Monday, 3 December 2012

Rabbit Pate

My mom and I had a dinner party a while ago. She got two rabbits, and we cooked them for the party. The rabbits came with their innards: liver, kidney, heart; I saved them, and froze them...

All in all, it was about 150 grams of offal.

Since Thanksgiving was coming, I decided to make something I've been dying to make for a while - Pate. It's very rich, but thanksgiving is a holiday all about decadence so I figured it might be a great team player with all the other dishes. After reading some online recipes, I discerned that many recipes put equal parts offal and pre-cooked meat into it. Apparently, this is to diminish the metallic taste that offal can give off. Anyway, after combining a bunch of different recipe ideas, I came out with a REALLY good rabbit pate...

Keep in mind though, this is no where near healthy.


150 grams rabbit innards (liver, heart, kidney, etc.) I wouldn't use brains in this though. Too gummy.
150 grams cooked rabbit or chicken or turkey meat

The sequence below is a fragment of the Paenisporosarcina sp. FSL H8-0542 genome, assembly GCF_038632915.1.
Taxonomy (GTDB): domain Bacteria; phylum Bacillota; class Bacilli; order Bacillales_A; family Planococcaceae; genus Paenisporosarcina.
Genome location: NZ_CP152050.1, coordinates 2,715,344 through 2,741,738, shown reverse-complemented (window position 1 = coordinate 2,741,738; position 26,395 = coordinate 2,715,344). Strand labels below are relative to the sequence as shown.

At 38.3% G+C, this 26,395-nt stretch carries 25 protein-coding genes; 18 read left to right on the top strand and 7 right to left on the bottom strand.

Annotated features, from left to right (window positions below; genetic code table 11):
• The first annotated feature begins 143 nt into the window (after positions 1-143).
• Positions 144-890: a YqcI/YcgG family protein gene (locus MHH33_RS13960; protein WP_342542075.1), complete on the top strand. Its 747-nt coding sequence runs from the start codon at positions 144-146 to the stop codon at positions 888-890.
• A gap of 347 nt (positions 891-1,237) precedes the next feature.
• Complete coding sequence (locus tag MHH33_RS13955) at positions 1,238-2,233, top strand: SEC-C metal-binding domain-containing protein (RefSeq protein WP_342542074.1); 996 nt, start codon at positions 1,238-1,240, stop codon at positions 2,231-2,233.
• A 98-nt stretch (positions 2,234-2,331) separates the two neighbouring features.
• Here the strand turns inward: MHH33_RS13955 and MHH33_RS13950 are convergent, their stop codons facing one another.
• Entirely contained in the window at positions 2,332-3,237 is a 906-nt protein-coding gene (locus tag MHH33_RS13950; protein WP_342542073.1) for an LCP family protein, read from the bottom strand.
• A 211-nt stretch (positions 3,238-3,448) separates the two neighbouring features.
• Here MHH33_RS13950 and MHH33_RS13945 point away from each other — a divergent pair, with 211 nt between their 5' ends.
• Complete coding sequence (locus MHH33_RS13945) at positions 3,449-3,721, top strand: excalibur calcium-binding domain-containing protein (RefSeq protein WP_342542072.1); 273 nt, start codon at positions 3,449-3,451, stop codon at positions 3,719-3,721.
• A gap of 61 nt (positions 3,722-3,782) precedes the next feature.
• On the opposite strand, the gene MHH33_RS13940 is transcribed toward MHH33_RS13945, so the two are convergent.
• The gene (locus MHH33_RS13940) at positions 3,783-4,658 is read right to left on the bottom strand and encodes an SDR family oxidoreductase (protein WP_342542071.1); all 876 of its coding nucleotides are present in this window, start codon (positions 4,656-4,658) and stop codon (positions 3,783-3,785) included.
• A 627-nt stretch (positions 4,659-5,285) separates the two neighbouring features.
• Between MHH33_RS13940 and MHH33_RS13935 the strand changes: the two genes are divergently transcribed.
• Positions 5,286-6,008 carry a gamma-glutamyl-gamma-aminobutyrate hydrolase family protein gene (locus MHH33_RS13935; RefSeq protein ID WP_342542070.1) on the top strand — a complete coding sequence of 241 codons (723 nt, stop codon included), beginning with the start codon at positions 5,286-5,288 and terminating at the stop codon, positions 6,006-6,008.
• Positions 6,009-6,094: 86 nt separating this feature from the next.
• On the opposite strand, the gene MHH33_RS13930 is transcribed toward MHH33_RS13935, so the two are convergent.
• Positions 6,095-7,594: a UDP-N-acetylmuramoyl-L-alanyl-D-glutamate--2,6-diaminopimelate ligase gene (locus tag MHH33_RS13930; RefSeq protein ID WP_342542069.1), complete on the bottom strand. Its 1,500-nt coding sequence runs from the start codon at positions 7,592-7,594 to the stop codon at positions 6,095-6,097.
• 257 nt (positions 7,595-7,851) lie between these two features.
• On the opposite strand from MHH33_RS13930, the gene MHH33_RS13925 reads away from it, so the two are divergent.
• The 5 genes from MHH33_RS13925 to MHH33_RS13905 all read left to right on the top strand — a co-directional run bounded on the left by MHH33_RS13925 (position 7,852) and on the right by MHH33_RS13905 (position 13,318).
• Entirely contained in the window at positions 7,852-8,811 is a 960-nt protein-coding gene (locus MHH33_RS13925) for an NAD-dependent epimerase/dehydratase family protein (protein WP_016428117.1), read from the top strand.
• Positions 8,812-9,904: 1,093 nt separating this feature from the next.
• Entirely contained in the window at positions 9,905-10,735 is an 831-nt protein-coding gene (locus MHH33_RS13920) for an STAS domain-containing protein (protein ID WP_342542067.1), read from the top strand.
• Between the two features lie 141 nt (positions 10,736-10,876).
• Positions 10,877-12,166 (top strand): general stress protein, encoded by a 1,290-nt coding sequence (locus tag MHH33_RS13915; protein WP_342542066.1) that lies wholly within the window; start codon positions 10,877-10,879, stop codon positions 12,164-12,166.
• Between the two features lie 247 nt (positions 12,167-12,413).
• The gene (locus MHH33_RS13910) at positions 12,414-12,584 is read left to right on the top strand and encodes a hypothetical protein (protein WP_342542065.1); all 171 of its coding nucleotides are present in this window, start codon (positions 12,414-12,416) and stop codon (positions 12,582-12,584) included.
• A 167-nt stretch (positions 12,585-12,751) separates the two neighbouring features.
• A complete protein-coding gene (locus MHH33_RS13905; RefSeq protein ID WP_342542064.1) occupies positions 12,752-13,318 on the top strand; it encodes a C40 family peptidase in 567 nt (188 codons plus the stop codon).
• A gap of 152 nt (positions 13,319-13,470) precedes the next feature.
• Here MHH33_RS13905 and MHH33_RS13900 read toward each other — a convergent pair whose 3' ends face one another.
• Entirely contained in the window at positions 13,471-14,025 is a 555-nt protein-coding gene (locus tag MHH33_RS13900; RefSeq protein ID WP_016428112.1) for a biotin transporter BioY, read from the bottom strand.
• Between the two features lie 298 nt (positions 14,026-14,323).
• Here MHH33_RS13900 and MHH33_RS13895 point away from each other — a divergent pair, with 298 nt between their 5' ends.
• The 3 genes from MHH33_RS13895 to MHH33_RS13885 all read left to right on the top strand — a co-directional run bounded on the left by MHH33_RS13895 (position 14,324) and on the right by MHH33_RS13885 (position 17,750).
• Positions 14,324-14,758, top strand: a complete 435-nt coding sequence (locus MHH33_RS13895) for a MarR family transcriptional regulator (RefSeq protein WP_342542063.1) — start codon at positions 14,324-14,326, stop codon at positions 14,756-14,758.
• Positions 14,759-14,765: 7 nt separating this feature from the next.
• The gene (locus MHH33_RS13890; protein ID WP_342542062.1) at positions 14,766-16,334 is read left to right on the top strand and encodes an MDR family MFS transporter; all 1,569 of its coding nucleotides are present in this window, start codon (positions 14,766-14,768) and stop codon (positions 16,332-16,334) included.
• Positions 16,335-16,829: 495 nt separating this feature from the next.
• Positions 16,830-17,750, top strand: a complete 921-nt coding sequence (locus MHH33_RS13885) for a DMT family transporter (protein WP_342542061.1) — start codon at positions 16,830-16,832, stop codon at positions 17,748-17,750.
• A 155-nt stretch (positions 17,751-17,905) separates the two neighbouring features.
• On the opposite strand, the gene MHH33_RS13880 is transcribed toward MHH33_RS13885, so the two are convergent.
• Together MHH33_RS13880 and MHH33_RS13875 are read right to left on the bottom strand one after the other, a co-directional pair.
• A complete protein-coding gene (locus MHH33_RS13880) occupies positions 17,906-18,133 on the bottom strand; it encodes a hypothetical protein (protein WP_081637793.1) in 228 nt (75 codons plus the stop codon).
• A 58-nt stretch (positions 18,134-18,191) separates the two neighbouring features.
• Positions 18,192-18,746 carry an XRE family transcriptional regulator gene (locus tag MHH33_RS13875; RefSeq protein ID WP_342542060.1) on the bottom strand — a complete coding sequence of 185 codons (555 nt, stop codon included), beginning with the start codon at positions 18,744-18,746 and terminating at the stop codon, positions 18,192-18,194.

75 grams room temperature unsalted butter
1 shallot
5-6 cloves garlic
About 3 tablespoons fresh rosemary needles
8-10 fresh sage leaves
1,5 tablespoons gin

Saute shallot and garlic on medium low heat until caramelised. Cool it down to room temperature(ish)
Boil water, drop in rabbit innards, cook for about 4-7 minutes (if you've just taken your rabbit innards out of the fridge, go for the 7 minutes. If they're at room temperature, go for 4 minutes)
Slice the butter into chunks, and put it at the bottom of a food processor
Add generous pinch salt, some ground pepper, the cooled shallot, cooked rabbit innards, and everything else.
Turn on the food processor.
Blend to a paste.

When I tasted mine, it tasted too much like the cooked chicken meat, so I added a little more butter, more rosemary, more salt, and more gin. Who DOESN'T like a boozy pate? :-)

I whirred it again and when I was satisfied, I put it into a bowl lined with plastic wrap, and then into the fridge.
The fridge firms up the butter again, so when you take it out for eating (at least 3 hours, ideally overnight) the pate slices like...meat butter. Which is essentially what pate is.

Mine came out with gorgeous floral notes of rosemary and sage, and a bit of juniper twang from the gin. It was honestly WAY better than I thought it would be.

Some recipes called for a tablespoon of heavy cream. I might try this next time, but I didn't have any in the house when I made my pate, so I just used butter. I would probably cut back on some butter and use some cream instead, if I were trying it this way...